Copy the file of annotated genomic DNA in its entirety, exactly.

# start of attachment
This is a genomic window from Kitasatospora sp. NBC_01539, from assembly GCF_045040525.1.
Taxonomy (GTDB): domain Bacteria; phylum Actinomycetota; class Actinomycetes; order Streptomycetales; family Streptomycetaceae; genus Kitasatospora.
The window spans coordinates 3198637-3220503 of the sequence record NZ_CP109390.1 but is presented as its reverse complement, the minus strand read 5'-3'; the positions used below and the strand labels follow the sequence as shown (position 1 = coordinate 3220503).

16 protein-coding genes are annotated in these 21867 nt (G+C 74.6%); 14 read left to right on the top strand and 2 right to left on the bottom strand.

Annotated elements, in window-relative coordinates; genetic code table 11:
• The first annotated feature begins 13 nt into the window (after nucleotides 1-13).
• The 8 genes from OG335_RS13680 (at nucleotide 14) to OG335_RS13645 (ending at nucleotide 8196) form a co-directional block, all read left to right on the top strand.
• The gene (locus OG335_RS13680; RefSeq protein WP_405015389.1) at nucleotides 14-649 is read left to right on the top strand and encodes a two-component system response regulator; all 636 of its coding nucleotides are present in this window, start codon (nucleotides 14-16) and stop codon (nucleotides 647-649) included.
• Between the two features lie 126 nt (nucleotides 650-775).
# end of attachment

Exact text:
This is a genomic window from Kitasatospora sp. NBC_01539, from assembly GCF_045040525.1.
Taxonomy (GTDB): domain Bacteria; phylum Actinomycetota; class Actinomycetes; order Streptomycetales; family Streptomycetaceae; genus Kitasatospora.
The window spans coordinates 3198637-3220503 of the sequence record NZ_CP109390.1 but is presented as its reverse complement, the minus strand read 5'-3'; the positions used below and the strand labels follow the sequence as shown (position 1 = coordinate 3220503).

16 protein-coding genes are annotated in these 21867 nt (G+C 74.6%); 14 read left to right on the top strand and 2 right to left on the bottom strand.

Annotated elements, in window-relative coordinates; genetic code table 11:
• The first annotated feature begins 13 nt into the window (after nucleotides 1-13).
• The 8 genes from OG335_RS13680 (at nucleotide 14) to OG335_RS13645 (ending at nucleotide 8196) form a co-directional block, all read left to right on the top strand.
• The gene (locus OG335_RS13680; RefSeq protein WP_405015389.1) at nucleotides 14-649 is read left to right on the top strand and encodes a two-component system response regulator; all 636 of its coding nucleotides are present in this window, start codon (nucleotides 14-16) and stop codon (nucleotides 647-649) included.
• Between the two features lie 126 nt (nucleotides 650-775).